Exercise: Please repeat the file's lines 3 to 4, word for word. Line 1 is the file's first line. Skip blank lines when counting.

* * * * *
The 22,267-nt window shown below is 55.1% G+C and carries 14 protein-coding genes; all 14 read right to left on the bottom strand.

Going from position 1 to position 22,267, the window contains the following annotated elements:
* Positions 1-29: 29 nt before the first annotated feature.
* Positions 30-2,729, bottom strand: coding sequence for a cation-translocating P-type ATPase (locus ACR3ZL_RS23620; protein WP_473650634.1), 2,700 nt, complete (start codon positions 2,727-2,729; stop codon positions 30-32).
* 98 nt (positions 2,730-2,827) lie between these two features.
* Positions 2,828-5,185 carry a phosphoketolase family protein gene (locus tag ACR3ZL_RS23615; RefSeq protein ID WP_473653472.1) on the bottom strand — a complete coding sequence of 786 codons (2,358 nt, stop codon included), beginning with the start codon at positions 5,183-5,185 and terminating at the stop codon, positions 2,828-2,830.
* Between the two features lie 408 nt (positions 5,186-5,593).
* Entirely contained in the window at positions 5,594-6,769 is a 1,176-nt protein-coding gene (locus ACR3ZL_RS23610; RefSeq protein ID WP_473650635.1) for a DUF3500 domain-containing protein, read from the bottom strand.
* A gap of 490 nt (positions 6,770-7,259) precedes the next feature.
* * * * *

* Positions 1-29: 29 nt before the first annotated feature.
* Positions 30-2,729, bottom strand: coding sequence for a cation-translocating P-type ATPase (locus ACR3ZL_RS23620; protein WP_473650634.1), 2,700 nt, complete (start codon positions 2,727-2,729; stop codon positions 30-32).